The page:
Snow on the mountain | View of Wimberley


Like me, you may travel the Winter’s Mill Parkway regularly. If so, you may have noticed a pretty flower blooming along the railings. Snow-on-the-Mountain (Euphorbia marginata) graces us with its presence when almost everything else is dry and wilted. This tall wildflower is showy from August through October. We don’t often get snow and we are in the hills not the mountains, but the common name for this beauty comes from the pretty white tops of the plant. The actual flowers are inconspicuous, but are surrounded by white, petal-like bracts and pale green leaves edged with white.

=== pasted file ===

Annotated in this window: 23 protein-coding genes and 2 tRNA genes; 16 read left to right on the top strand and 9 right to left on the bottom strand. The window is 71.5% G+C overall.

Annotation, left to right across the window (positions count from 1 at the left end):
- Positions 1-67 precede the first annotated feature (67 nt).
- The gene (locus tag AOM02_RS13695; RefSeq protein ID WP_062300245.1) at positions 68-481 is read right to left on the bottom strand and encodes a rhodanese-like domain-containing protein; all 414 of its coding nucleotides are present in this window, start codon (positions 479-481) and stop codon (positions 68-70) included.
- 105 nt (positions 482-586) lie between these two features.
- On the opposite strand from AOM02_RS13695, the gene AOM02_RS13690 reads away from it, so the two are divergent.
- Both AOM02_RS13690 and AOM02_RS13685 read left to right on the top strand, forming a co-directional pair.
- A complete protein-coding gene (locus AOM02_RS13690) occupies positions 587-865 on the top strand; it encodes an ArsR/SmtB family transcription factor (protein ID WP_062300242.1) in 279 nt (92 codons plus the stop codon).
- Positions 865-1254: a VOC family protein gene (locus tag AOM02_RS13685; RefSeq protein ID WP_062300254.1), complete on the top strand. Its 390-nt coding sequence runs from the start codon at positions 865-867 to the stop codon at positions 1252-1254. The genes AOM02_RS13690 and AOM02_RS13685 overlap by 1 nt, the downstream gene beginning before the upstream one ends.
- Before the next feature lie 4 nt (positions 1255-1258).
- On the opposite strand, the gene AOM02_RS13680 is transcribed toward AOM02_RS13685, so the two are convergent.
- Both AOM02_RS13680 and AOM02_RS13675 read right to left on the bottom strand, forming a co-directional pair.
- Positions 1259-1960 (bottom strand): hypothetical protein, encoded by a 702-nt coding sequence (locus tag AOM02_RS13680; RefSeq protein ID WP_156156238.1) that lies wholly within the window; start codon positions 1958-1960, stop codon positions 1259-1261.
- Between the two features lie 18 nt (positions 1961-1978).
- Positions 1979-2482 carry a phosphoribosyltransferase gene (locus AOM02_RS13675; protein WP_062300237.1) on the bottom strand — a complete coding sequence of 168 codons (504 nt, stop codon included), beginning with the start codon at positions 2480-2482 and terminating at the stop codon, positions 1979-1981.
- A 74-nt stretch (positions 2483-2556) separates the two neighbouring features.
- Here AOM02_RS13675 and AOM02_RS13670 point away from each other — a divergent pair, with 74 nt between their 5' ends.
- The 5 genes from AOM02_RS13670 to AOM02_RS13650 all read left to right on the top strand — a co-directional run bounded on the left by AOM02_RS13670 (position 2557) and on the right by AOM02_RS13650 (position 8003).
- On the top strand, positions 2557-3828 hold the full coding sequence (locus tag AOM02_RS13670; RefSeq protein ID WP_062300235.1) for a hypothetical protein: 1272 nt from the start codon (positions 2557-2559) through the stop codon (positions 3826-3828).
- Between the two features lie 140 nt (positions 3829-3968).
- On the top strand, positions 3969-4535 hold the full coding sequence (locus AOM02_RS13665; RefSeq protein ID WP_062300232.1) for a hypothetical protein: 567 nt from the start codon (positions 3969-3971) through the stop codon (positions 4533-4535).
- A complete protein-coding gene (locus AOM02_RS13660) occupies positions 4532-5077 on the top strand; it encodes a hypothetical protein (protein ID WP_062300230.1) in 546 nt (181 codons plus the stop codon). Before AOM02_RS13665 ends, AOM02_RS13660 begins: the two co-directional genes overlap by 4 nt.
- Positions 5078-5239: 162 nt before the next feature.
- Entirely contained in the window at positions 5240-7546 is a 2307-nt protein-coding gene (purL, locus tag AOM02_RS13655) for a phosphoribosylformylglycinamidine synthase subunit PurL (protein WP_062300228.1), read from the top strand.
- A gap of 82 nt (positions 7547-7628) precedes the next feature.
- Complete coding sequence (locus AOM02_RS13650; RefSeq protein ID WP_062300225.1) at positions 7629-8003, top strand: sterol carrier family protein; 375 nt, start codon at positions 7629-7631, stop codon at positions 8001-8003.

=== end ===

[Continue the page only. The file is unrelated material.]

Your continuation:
This native plant grows in western Texas and New Mexico and northern Minnesota and Montana. It is happy in almost any soil and tolerates both wet and dry conditions. I’m always interested in a plant’s benefits to wildlife. Snowon-the-Mountain is considered toxic to mammals, and it is also a skin irritant – best to look at but not to touch. The good news is that mourning doves eat the seeds and the flowers are a source of late summer nectar for bees and butterflies.

So take a drive through Winters Mill and enjoy a feast for your eyes.

If you walk the trail in this area, you will definitely notice these beauties. I’ve also seen Snow-on-the-Mountain along Jacob’s Well Road, and it’s been seen in the past at Patsy Glenn Refuge and Jacob’s Well Natural Area. Now that the morning temperature is moderate, I will check these areas.

Recent rains have been nice but were not close enough to help our trees and aquifers. Please continue to save water in every way possible.

Becky Denton, Hays County Master Naturalists


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